Today’s correspondent, from WA, asks about
… mandatory reporting for suspected child abuse in the pre-hospital setting.
This is mandatory for registered nurses when clinically assessing a patient, just wondering where Paramedics now stand.
Using WA as the exemplar, the Children and Community Services Act 2004 (WA) s 124B says:
A person who —
(a) is a doctor, nurse, midwife, police officer, teacher or boarding supervisor; and
(b) believes on reasonable grounds that a child —
(i) has been the subject of sexual abuse that occurred on or after commencement day; or
(ii) is the subject of ongoing sexual abuse;
(c) forms the belief —
(i) in the course of the person’s work (whether paid or unpaid) as a doctor, nurse, midwife, police officer, teacher or boarding supervisor; and
(ii) on or after commencement day,
must report the belief as soon as practicable after forming the belief.
(The commencement day referred to in (b)(i) and (c)(ii) above is ‘the day on which the Children and Community Services Amendment (Reporting Sexual Abuse of Children) Act 2008 section 5 came into operation’ that is 1 January 2009).
This Western Australian Act makes it mandatory to report sexual abuse, not all physical or emotional abuse.)
The list does not refer to ‘registered health professionals’ so does not extend to paramedics. Whether the legislature will choose to amend the Act once paramedic registration is in place remains to be seen. There are however 15 registered health professions (including paramedics) and only 3 (doctor, nurse and midwife) are listed so there is no guarantee that the necessary change will be made or is intended. Whether paramedics are mandatory reporters in other jurisdictions will depend on the specific terms of the legislation in that jurisdiction.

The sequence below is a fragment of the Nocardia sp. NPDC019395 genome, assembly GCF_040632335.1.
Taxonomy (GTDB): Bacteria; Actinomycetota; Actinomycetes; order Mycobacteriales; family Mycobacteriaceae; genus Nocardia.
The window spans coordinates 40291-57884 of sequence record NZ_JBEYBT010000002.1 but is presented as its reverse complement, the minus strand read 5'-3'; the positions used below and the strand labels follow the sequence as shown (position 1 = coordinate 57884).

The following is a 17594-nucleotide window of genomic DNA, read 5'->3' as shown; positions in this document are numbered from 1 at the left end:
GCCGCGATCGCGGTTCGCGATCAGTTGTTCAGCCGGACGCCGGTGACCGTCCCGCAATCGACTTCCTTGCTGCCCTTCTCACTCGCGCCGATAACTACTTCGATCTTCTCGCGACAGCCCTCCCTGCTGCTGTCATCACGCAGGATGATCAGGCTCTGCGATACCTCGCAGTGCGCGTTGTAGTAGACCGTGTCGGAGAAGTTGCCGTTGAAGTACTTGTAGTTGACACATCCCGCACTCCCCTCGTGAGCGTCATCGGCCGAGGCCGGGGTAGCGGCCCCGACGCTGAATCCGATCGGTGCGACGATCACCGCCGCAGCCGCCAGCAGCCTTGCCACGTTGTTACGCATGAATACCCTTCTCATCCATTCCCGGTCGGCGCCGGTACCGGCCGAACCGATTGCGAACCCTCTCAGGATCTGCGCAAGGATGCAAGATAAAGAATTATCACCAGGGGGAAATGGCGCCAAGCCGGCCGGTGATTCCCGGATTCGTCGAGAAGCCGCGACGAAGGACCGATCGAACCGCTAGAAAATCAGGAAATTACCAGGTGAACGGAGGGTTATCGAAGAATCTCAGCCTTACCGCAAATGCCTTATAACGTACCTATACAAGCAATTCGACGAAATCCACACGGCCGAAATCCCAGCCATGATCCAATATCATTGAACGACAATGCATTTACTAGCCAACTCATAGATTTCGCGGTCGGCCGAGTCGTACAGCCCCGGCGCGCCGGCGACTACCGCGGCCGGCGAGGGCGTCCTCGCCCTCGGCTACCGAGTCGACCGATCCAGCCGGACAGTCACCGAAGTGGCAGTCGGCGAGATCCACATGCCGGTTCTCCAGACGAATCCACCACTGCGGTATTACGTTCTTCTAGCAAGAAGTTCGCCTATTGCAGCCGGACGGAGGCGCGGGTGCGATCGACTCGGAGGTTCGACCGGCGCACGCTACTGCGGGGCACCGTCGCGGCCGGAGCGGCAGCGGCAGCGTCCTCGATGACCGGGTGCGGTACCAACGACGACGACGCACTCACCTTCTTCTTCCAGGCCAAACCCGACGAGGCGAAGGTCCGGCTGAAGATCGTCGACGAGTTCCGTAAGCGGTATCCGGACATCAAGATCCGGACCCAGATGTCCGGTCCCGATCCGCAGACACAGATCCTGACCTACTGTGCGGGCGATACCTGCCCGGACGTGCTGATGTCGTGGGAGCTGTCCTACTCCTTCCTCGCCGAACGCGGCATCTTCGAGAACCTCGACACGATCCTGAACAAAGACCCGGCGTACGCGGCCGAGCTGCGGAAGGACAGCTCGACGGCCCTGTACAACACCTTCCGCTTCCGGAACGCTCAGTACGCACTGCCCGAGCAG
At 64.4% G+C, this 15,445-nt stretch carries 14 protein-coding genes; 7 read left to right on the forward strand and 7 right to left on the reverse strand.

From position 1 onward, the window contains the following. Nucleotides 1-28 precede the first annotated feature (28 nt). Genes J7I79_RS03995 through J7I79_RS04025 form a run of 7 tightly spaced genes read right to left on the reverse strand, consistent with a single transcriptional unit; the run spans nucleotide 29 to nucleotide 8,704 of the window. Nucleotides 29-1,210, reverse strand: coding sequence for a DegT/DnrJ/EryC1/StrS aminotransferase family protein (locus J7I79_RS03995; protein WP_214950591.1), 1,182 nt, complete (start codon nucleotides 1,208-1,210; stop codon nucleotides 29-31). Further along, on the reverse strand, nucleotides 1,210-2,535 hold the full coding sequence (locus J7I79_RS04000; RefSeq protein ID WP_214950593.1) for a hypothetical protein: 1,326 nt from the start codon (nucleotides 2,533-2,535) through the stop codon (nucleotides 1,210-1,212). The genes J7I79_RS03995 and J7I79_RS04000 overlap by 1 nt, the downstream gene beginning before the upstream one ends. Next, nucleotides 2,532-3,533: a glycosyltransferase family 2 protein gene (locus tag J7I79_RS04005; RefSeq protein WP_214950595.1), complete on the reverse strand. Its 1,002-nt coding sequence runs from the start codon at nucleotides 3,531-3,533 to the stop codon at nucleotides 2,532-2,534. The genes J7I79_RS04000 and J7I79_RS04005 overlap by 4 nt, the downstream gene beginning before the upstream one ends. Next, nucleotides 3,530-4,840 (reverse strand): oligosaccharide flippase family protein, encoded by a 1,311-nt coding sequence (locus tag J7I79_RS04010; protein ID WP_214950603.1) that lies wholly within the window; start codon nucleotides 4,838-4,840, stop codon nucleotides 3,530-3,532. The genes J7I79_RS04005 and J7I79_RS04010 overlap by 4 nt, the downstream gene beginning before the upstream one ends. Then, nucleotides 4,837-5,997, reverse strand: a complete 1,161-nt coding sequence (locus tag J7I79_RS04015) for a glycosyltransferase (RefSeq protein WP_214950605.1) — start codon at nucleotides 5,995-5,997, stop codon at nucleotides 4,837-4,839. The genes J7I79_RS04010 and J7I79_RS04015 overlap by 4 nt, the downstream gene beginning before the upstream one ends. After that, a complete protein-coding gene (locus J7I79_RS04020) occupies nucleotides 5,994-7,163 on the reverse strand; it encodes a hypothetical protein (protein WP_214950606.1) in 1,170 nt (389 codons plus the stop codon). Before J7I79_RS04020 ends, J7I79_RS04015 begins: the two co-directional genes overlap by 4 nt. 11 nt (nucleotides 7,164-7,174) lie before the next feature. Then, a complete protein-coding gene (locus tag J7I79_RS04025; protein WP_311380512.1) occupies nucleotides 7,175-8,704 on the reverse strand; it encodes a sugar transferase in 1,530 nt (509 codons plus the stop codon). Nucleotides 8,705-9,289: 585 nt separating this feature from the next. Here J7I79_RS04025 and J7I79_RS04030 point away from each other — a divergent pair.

Just because paramedics are not listed as mandatory reporters does not mean that they cannot report their fears regarding child safety – see Discovering crime during an emergency response (July 19, 2016) and the other posts referred to there, in particular Paramedics and Patient Confidentiality number 2 (July 23, 2015)).
As a Shire Ranger at times in WA, I have been into houses where child abuse and domestic violence has been evident.
On one ocassionin a regional town, a male child told me that his female friend was being “hurt” by ber brother. He was 8 years of age at the time.
Althought I am a public officer under tbe Criminal Investigation Act 2006 and the Crimes (Criminal Code Compilation) Act there is no provision for mandartory reporting.
However, I did report the conversation to a local police officer and the DCP.
On another occassion a atrendedca house over another matter and noticed a woman with defencive woulds to her for arms. I knew her partner sent her to tbe door to speak to me..i asked her was she ok in a quiet tone. At my workplace i reported to the Community Crime Prevention Manager of my observations, and adked her for my advice. I got tbe “it’s not your job” reply. I went to police to no avail.
This is an issue in other occupations that have a respinse element as well.